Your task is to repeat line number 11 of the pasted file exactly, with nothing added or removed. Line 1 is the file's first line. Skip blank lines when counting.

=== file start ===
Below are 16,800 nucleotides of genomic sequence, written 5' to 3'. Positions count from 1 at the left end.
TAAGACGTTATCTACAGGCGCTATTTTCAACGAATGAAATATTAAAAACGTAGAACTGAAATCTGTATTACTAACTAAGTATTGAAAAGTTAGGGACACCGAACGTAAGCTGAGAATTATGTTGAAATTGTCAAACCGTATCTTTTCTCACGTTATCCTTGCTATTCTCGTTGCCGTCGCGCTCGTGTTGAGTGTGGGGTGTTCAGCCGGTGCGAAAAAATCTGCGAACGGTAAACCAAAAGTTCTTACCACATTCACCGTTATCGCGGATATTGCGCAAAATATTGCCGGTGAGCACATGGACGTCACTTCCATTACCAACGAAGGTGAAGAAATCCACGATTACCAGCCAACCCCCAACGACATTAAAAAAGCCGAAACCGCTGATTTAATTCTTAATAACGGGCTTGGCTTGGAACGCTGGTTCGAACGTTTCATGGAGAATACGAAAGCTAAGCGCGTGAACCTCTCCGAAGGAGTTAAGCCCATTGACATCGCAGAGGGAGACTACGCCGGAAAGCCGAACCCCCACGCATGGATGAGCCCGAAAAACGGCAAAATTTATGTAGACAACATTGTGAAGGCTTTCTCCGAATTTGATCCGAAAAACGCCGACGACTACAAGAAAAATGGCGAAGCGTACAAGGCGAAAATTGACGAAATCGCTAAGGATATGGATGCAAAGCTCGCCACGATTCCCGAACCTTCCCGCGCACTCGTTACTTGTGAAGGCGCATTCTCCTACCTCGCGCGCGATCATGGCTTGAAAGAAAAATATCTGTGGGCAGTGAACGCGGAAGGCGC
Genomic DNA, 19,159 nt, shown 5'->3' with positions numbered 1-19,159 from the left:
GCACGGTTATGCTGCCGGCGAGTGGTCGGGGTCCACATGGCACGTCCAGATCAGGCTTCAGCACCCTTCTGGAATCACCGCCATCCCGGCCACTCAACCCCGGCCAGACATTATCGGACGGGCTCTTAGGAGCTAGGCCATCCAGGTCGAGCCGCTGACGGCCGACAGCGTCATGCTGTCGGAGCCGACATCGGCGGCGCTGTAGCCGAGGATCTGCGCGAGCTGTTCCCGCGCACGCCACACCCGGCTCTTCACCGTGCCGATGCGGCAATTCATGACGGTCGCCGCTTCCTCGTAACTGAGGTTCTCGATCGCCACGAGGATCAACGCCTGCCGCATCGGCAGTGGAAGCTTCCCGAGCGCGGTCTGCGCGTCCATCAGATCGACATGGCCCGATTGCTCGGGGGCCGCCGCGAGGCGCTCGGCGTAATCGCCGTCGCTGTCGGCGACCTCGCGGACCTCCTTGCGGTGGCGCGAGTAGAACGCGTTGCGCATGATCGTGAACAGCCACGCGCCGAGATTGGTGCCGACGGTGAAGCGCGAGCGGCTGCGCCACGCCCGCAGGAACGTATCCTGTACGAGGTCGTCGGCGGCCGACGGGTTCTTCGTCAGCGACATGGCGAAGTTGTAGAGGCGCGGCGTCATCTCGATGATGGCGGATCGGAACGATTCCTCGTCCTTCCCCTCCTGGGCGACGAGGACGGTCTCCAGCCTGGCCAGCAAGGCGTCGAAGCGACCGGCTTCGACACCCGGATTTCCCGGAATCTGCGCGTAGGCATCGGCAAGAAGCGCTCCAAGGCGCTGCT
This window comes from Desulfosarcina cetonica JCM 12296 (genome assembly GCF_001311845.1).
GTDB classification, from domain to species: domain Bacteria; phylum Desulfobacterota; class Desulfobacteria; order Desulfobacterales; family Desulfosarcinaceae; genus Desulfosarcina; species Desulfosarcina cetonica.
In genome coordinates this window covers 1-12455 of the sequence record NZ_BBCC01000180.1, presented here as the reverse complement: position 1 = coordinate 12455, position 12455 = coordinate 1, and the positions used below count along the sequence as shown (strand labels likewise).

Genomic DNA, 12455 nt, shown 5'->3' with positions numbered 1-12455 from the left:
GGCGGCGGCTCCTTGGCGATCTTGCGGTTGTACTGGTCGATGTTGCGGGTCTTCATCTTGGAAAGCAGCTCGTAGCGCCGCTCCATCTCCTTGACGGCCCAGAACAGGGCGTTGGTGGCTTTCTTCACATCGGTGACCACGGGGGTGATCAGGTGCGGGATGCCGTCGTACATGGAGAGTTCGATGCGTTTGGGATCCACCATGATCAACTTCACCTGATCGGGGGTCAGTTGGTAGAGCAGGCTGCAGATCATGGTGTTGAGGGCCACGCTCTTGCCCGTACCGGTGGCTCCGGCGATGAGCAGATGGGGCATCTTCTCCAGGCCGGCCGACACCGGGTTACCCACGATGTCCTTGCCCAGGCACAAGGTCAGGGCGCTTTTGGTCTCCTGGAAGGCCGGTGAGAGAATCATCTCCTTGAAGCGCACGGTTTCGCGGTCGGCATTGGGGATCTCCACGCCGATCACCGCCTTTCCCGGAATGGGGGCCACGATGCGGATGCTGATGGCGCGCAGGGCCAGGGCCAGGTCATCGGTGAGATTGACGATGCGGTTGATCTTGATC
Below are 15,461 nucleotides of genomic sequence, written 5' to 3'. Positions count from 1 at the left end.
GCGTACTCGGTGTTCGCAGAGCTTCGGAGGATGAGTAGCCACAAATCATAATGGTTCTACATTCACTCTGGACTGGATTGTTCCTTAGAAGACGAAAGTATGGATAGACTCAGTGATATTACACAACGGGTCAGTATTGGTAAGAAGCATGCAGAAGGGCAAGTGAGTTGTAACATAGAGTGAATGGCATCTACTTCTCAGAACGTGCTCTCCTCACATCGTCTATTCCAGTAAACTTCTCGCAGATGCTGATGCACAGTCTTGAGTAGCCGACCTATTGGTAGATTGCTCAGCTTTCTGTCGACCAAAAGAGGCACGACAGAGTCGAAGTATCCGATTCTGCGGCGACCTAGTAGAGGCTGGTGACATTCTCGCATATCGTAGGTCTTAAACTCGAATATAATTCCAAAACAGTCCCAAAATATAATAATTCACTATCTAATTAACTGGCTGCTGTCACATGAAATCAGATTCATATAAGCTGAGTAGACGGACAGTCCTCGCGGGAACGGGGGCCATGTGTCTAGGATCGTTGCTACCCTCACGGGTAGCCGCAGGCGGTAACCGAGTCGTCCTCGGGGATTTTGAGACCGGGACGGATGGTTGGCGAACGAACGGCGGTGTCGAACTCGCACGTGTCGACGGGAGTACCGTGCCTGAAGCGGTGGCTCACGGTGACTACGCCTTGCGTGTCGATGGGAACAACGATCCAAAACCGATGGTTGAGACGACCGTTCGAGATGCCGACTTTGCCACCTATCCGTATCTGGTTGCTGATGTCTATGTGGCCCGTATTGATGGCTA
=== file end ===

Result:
GCGTACTCGGTGTTCGCAGAGCTTCGGAGGATGAGTAGCCACAAATCATAATGGTTCTACATTCACTCTGGACTGGATTGTTCCTTAGAAGACGAAAGTATGGATAGACTCAGTGATATTACACAACGGGTCAGTATTGGTAAGAAGCATGCAGAAGGGCAAGTGAGTTGTAACATAGAGTGAATGGCATCTACTTCTCAGAACGTGCTCTCCTCACATCGTCTATTCCAGTAAACTTCTCGCAGATGCTGATGCACAGTCTTGAGTAGCCGACCTATTGGTAGATTGCTCAGCTTTCTGTCGACCAAAAGAGGCACGACAGAGTCGAAGTATCCGATTCTGCGGCGACCTAGTAGAGGCTGGTGACATTCTCGCATATCGTAGGTCTTAAACTCGAATATAATTCCAAAACAGTCCCAAAATATAATAATTCACTATCTAATTAACTGGCTGCTGTCACATGAAATCAGATTCATATAAGCTGAGTAGACGGACAGTCCTCGCGGGAACGGGGGCCATGTGTCTAGGATCGTTGCTACCCTCACGGGTAGCCGCAGGCGGTAACCGAGTCGTCCTCGGGGATTTTGAGACCGGGACGGATGGTTGGCGAACGAACGGCGGTGTCGAACTCGCACGTGTCGACGGGAGTACCGTGCCTGAAGCGGTGGCTCACGGTGACTACGCCTTGCGTGTCGATGGGAACAACGATCCAAAACCGATGGTTGAGACGACCGTTCGAGATGCCGACTTTGCCACCTATCCGTATCTGGTTGCTGATGTCTATGTGGCCCGTATTGATGGCTA